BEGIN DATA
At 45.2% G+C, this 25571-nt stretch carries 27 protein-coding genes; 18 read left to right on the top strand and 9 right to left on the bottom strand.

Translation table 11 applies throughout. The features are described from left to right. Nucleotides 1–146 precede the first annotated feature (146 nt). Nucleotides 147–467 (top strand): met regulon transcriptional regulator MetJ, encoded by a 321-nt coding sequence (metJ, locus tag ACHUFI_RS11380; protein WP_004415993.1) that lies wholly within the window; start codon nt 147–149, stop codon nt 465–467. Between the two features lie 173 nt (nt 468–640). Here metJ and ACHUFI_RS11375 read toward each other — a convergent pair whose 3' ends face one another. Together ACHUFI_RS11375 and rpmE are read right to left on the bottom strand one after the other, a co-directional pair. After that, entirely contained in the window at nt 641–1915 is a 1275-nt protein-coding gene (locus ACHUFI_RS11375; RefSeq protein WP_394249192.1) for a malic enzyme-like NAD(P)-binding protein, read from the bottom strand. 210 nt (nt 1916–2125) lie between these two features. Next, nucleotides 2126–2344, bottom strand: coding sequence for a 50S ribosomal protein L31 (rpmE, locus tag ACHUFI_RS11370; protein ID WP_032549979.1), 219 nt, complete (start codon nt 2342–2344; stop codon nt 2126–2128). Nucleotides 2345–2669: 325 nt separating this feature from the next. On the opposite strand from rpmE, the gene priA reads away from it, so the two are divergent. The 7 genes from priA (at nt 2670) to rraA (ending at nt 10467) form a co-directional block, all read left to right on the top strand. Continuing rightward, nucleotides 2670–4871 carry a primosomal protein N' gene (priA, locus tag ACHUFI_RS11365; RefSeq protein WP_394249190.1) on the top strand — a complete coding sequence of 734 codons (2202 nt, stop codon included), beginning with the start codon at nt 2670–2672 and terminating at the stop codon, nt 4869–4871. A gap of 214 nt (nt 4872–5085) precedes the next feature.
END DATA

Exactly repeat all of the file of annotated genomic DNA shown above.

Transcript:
At 45.2% G+C, this 25571-nt stretch carries 27 protein-coding genes; 18 read left to right on the top strand and 9 right to left on the bottom strand.

Translation table 11 applies throughout. The features are described from left to right. Nucleotides 1–146 precede the first annotated feature (146 nt). Nucleotides 147–467 (top strand): met regulon transcriptional regulator MetJ, encoded by a 321-nt coding sequence (metJ, locus tag ACHUFI_RS11380; protein WP_004415993.1) that lies wholly within the window; start codon nt 147–149, stop codon nt 465–467. Between the two features lie 173 nt (nt 468–640). Here metJ and ACHUFI_RS11375 read toward each other — a convergent pair whose 3' ends face one another. Together ACHUFI_RS11375 and rpmE are read right to left on the bottom strand one after the other, a co-directional pair. After that, entirely contained in the window at nt 641–1915 is a 1275-nt protein-coding gene (locus ACHUFI_RS11375; RefSeq protein WP_394249192.1) for a malic enzyme-like NAD(P)-binding protein, read from the bottom strand. 210 nt (nt 1916–2125) lie between these two features. Next, nucleotides 2126–2344, bottom strand: coding sequence for a 50S ribosomal protein L31 (rpmE, locus tag ACHUFI_RS11370; protein ID WP_032549979.1), 219 nt, complete (start codon nt 2342–2344; stop codon nt 2126–2128). Nucleotides 2345–2669: 325 nt separating this feature from the next. On the opposite strand from rpmE, the gene priA reads away from it, so the two are divergent. The 7 genes from priA (at nt 2670) to rraA (ending at nt 10467) form a co-directional block, all read left to right on the top strand. Continuing rightward, nucleotides 2670–4871 carry a primosomal protein N' gene (priA, locus tag ACHUFI_RS11365; RefSeq protein WP_394249190.1) on the top strand — a complete coding sequence of 734 codons (2202 nt, stop codon included), beginning with the start codon at nt 2670–2672 and terminating at the stop codon, nt 4869–4871. A gap of 214 nt (nt 4872–5085) precedes the next feature.